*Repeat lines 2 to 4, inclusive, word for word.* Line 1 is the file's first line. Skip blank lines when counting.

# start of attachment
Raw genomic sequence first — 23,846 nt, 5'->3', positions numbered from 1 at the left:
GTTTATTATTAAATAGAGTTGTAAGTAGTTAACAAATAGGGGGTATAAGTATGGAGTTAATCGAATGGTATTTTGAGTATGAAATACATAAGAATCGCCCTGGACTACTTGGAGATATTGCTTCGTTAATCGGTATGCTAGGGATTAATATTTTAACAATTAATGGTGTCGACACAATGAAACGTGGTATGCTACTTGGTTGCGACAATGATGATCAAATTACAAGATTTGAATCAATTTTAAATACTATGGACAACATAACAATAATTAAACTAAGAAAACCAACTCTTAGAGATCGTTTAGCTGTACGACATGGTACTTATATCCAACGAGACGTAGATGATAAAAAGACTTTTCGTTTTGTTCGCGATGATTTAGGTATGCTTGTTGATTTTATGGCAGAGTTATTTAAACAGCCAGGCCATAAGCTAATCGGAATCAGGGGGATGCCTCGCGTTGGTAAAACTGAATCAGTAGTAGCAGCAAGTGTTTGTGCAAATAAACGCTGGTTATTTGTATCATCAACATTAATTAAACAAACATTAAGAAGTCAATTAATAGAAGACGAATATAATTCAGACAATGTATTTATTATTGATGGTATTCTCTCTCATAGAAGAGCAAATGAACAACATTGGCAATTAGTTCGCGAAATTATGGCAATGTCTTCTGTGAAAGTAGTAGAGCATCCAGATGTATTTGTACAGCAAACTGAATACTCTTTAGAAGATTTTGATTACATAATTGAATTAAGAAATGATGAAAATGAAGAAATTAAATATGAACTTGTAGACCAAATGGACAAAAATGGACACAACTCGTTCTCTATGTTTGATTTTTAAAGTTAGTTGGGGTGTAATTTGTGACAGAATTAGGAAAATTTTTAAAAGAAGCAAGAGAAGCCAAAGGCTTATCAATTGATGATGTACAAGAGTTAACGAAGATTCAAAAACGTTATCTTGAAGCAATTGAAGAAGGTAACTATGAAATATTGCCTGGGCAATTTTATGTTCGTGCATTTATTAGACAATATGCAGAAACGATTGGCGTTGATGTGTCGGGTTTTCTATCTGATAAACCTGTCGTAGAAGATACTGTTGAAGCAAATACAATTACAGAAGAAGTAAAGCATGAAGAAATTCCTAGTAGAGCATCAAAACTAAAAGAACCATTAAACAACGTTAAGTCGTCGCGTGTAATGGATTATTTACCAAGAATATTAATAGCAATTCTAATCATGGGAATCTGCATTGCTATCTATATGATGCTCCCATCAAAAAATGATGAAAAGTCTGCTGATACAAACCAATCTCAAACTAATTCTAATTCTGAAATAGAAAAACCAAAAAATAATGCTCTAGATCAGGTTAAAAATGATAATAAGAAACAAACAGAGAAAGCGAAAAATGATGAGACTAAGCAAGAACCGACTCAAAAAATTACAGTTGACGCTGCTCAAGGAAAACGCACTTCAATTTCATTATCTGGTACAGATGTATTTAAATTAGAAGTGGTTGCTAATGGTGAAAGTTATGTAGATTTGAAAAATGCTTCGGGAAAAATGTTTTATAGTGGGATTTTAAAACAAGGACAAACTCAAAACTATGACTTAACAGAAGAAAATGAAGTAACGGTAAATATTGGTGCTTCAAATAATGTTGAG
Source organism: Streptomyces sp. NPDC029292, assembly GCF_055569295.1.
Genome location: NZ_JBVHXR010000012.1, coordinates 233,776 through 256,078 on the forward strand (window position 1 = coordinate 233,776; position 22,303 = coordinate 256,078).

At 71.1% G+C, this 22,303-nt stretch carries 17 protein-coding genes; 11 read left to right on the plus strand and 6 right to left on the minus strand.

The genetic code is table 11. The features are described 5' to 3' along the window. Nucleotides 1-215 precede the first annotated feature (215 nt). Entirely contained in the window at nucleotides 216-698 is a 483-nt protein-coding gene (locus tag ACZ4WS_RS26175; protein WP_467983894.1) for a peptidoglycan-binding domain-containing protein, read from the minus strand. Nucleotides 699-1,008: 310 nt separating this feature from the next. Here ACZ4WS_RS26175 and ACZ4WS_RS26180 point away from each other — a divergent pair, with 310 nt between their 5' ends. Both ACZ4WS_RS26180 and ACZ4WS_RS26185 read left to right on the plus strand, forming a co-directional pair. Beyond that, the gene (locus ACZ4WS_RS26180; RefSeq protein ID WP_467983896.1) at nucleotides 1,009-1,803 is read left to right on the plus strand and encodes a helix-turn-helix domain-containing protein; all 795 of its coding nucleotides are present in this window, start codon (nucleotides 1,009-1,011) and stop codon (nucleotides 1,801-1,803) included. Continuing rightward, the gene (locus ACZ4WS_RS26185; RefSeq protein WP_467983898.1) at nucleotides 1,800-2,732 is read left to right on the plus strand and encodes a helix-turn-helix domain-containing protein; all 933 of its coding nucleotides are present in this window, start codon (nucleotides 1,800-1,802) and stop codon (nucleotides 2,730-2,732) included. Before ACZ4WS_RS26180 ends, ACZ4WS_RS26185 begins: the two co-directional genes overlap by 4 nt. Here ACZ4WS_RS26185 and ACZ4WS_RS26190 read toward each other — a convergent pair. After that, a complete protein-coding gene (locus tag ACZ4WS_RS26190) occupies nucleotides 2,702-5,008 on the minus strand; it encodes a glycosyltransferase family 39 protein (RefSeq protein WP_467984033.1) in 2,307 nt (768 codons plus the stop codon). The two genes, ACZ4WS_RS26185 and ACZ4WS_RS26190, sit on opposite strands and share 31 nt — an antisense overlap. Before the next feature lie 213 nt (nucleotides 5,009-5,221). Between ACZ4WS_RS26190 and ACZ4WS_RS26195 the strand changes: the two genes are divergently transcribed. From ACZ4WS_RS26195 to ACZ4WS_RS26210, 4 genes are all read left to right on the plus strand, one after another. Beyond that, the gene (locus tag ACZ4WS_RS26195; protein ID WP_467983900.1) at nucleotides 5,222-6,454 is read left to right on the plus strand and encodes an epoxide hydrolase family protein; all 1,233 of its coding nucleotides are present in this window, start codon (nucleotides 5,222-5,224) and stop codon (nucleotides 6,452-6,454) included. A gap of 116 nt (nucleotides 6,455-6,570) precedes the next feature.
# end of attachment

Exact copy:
GTTTATTATTAAATAGAGTTGTAAGTAGTTAACAAATAGGGGGTATAAGTATGGAGTTAATCGAATGGTATTTTGAGTATGAAATACATAAGAATCGCCCTGGACTACTTGGAGATATTGCTTCGTTAATCGGTATGCTAGGGATTAATATTTTAACAATTAATGGTGTCGACACAATGAAACGTGGTATGCTACTTGGTTGCGACAATGATGATCAAATTACAAGATTTGAATCAATTTTAAATACTATGGACAACATAACAATAATTAAACTAAGAAAACCAACTCTTAGAGATCGTTTAGCTGTACGACATGGTACTTATATCCAACGAGACGTAGATGATAAAAAGACTTTTCGTTTTGTTCGCGATGATTTAGGTATGCTTGTTGATTTTATGGCAGAGTTATTTAAACAGCCAGGCCATAAGCTAATCGGAATCAGGGGGATGCCTCGCGTTGGTAAAACTGAATCAGTAGTAGCAGCAAGTGTTTGTGCAAATAAACGCTGGTTATTTGTATCATCAACATTAATTAAACAAACATTAAGAAGTCAATTAATAGAAGACGAATATAATTCAGACAATGTATTTATTATTGATGGTATTCTCTCTCATAGAAGAGCAAATGAACAACATTGGCAATTAGTTCGCGAAATTATGGCAATGTCTTCTGTGAAAGTAGTAGAGCATCCAGATGTATTTGTACAGCAAACTGAATACTCTTTAGAAGATTTTGATTACATAATTGAATTAAGAAATGATGAAAATGAAGAAATTAAATATGAACTTGTAGACCAAATGGACAAAAATGGACACAACTCGTTCTCTATGTTTGATTTTTAAAGTTAGTTGGGGTGTAATTTGTGACAGAATTAGGAAAATTTTTAAAAGAAGCAAGAGAAGCCAAAGGCTTATCAATTGATGATGTACAAGAGTTAACGAAGATTCAAAAACGTTATCTTGAAGCAATTGAAGAAGGTAACTATGAAATATTGCCTGGGCAATTTTATGTTCGTGCATTTATTAGACAATATGCAGAAACGATTGGCGTTGATGTGTCGGGTTTTCTATCTGATAAACCTGTCGTAGAAGATACTGTTGAAGCAAATACAATTACAGAAGAAGTAAAGCATGAAGAAATTCCTAGTAGAGCATCAAAACTAAAAGAACCATTAAACAACGTTAAGTCGTCGCGTGTAATGGATTATTTACCAAGAATATTAATAGCAATTCTAATCATGGGAATCTGCATTGCTATCTATATGATGCTCCCATCAAAAAATGATGAAAAGTCTGCTGATACAAACCAATCTCAAACTAATTCTAATTCTGAAATAGAAAAACCAAAAAATAATGCTCTAGATCAGGTTAAAAATGATAATAAGAAACAAACAGAGAAAGCGAAAAATGATGAGACTAAGCAAGAACCGACTCAAAAAATTACAGTTGACGCTGCTCAAGGAAAACGCACTTCAATTTCATTATCTGGTACAGATGTATTTAAATTAGAAGTGGTTGCTAATGGTGAAAGTTATGTAGATTTGAAAAATGCTTCGGGAAAAATGTTTTATAGTGGGATTTTAAAACAAGGACAAACTCAAAACTATGACTTAACAGAAGAAAATGAAGTAACGGTAAATATTGGTGCTTCAAATAATGTTGAG
Source organism: Streptomyces sp. NPDC029292, assembly GCF_055569295.1.
Genome location: NZ_JBVHXR010000012.1, coordinates 233,776 through 256,078 on the forward strand (window position 1 = coordinate 233,776; position 22,303 = coordinate 256,078).